By Lynne Xie
I passed by her again in the hallway last week. Do I say hi? Do I smile? Do I simply pretend I don’t know her? Thoughts raced through my mind as I finally settled on a smile, hoping she would smile back.
When I was in elementary school, my friend group changed every year, depending on who was in my class, but everyone I came in contact with was a potential friend. This changed in middle school, when my white peers suddenly stopped talking to me, a fact I couldn’t understand. Was I not cool enough? Why did she ignore me again?
As a high schooler, my friends may no longer change every year, but I have. I now understand why I was ignored. Rather than avoiding people of other races out of spite or disdain, I naturally gravitate towards people I have much in common with: people I see in my classes everyday, people I share cultural characteristics with. However, I envy the chameleons of South, those who can befriend people from different ethnicities and backgrounds with ease.
Surely I am not the only one who feels this way. Think about friend gatherings during the holidays. Think about various groups in the lunchroom. Think about club compositions around the school. Even though racial diversity is a source of pride for South, students must also consider the racial divides in South. While many cultures exist, not all cultures interact with each other. However, this racial divide at South cannot be blamed on any human individual but rather on human tendencies. With psychological roots, the issue of racial separation is something we must fight to change.
So if we aren’t racist, why do we separate into groups based on race? In psychology, there is something called the “us vs. them” phenomenon, a term describing how social identities drive the process of group formation. Formed by cultural and familial surroundings, social identities propel people to associate themselves with one group and contrast themselves with other groups. Since most social identities are formed by racial backgrounds, we tend to group ourselves with others of similar racial identities who can understand our traditional and cultural characteristics. For example, I clearly remember the first time someone told me my lunch smelled. I was so embarrassed I brought fried rice for the rest of the week, worried about upsetting my other peers. Yet, when I eat traditional, homemade Chinese food with my Chinese peers, the only comment I receive is, “Can I have some, too?” Social identities we’ve developed through our experiences and surroundings will shape our group preferences, sometimes without our conscious recognition.
We also separate because of stereotypes. The fundamental attribution error claims that we tend to attribute others’ actions to the person’s character rather than situation. Road rage is a leading example of this: people will flip someone off for their inept driving skills before considering if there was some reason behind the horrendous driving. Similarly, in our racial groups, we tend to attribute people’s actions to stereotypes we have developed rather than the situation that might be causing the behavior. Instead of helping us, our instinctual assumptions often result in false conclusions, thereby only exacerbating the existing racial separation already in place.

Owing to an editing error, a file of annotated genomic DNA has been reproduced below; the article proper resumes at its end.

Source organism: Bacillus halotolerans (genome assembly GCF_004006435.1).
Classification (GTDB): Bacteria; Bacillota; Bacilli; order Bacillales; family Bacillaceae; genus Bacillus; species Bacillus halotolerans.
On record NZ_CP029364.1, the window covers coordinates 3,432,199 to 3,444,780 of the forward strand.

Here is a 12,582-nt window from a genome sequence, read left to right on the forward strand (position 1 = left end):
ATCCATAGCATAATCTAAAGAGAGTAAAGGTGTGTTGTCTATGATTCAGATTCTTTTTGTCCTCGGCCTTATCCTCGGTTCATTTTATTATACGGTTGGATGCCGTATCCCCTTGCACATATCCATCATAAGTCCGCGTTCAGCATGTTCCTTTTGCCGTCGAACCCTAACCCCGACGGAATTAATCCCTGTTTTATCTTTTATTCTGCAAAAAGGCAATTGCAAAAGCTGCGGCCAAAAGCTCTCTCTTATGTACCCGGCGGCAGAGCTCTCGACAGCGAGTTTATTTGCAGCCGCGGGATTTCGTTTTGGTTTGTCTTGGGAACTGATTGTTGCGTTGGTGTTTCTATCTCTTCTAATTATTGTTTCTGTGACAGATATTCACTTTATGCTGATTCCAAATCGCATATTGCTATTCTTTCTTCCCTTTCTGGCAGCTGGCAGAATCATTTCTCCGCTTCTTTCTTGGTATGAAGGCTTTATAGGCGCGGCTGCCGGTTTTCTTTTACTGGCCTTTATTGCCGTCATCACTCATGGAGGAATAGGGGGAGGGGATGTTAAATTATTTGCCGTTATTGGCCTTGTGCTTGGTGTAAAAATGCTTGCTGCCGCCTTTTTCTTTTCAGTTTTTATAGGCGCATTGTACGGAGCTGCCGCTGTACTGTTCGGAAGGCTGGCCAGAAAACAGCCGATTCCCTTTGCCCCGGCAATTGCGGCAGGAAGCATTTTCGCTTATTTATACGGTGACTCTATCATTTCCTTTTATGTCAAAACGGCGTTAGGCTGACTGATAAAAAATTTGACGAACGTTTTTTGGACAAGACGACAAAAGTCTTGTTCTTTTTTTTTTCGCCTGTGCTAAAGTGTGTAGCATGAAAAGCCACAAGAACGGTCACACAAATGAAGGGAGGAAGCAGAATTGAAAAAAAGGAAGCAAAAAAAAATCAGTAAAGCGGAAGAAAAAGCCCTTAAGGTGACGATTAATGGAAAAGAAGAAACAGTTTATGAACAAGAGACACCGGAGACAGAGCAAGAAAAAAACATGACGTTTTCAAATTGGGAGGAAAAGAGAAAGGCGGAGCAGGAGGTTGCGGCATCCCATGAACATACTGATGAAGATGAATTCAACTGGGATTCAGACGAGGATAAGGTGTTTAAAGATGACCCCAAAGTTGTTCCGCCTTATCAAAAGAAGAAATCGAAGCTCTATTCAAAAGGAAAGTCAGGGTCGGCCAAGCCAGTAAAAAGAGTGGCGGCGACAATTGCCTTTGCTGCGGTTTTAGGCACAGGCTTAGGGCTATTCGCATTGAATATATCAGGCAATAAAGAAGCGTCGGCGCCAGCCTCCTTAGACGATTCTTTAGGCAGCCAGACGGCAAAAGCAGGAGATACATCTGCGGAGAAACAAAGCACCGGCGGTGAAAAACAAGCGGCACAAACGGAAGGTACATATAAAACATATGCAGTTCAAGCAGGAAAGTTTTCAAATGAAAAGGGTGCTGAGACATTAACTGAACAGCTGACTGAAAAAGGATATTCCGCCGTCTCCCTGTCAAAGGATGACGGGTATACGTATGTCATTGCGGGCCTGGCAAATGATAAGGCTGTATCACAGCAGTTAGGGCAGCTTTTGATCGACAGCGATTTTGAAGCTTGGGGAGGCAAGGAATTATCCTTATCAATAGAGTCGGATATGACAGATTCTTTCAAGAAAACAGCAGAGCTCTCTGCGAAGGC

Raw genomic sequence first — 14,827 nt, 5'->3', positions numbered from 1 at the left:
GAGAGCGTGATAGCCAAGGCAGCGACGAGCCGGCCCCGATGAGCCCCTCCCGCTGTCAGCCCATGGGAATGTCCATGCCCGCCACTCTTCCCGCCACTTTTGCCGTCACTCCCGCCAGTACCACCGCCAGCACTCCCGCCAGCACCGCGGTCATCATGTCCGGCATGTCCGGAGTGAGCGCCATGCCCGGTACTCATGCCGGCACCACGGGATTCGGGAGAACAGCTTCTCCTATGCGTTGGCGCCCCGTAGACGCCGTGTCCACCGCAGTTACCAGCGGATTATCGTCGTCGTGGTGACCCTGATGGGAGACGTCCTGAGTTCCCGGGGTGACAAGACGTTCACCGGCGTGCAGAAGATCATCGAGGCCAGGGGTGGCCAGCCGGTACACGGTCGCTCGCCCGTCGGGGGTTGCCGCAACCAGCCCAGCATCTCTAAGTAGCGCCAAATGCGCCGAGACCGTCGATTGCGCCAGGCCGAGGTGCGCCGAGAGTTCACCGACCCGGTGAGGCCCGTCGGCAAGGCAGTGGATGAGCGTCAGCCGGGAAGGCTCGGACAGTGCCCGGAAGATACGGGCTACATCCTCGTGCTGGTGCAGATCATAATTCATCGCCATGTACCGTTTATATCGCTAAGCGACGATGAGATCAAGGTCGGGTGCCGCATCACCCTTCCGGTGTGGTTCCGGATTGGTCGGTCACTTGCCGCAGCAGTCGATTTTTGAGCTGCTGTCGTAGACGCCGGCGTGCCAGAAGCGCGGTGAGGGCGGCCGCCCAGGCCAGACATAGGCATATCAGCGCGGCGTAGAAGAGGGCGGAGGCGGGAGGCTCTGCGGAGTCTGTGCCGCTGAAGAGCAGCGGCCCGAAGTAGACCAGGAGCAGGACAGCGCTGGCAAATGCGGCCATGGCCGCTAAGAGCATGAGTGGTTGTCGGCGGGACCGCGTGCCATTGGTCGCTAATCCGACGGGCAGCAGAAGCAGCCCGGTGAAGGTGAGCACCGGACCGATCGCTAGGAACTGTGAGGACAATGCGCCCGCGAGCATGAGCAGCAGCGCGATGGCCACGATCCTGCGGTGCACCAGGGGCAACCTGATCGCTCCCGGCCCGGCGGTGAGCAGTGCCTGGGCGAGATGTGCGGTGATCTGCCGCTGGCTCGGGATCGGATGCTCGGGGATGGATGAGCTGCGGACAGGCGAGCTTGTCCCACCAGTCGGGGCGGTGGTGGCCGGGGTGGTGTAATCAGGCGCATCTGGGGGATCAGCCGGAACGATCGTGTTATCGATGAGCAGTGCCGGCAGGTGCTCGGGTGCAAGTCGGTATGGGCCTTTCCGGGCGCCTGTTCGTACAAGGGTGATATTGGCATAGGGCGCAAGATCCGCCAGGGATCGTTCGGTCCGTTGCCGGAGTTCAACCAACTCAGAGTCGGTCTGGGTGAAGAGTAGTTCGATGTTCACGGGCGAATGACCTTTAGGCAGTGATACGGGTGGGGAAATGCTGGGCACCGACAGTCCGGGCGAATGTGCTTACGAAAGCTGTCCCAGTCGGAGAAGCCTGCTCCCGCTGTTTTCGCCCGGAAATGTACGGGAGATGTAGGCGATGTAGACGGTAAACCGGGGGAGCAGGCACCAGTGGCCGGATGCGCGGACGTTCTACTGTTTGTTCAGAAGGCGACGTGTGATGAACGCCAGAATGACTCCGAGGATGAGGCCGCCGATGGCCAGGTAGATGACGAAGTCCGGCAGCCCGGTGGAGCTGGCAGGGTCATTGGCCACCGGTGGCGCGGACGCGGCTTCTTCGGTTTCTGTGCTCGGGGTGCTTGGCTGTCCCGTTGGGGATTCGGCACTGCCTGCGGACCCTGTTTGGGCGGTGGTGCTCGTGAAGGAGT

While racial grouping may not stem from prejudiced views and isn’t the school’s most pressing problem, it is an issue that must be addressed. Once groups have been formed, divisions are only intensified. People innately prefer members of their own groups because those members are viewed as diverse and interesting while outsiders are viewed as identical and mundane. Therefore, students are more likely not only to form but also to maintain peer groups based on race. If we don’t try to move beyond these divides, they may only get worse.
So what can we do? While we may have different racial and cultural backgrounds, we all have the same human tendencies that need to be fought. Some may say that a racial problem does not exist in our school. Others may say that they have neither the skills nor the power to make an impact. I challenge these notions and say that we should believe in the power of the individual. Try sitting next to new people in classes, saying “hi” to elementary school friends, or getting involved in events that need racial diversity. If everyone contributed a stitch to mend the divide, the separation between the races would eventually close.
Furthermore, the contact hypothesis states that stereotypes and prejudices toward a group will diminish as contact with that group increases. Perhaps the key to mending divides lies in bringing more races and cultures together more often. Recently, our school installed two peace trees in the lobby to mend the divides of the previous election. But we can do more. For instance, if Cultural Heritage Night and Fashion Show co-hosted a show, perhaps the audience members would become more diverse for both shows in the following years. If HOSA and DECA held a fundraising event together, perhaps both clubs would see a more diversified recruitment in the following years. Even starting small, such as requiring each grade’s class planning committee to have a minimum of three different races present on the board, would perhaps attract more people to school events. While many psychological factors contribute to racial separation, students should fight these tendencies by taking small steps. Eventually, we may all become chameleons.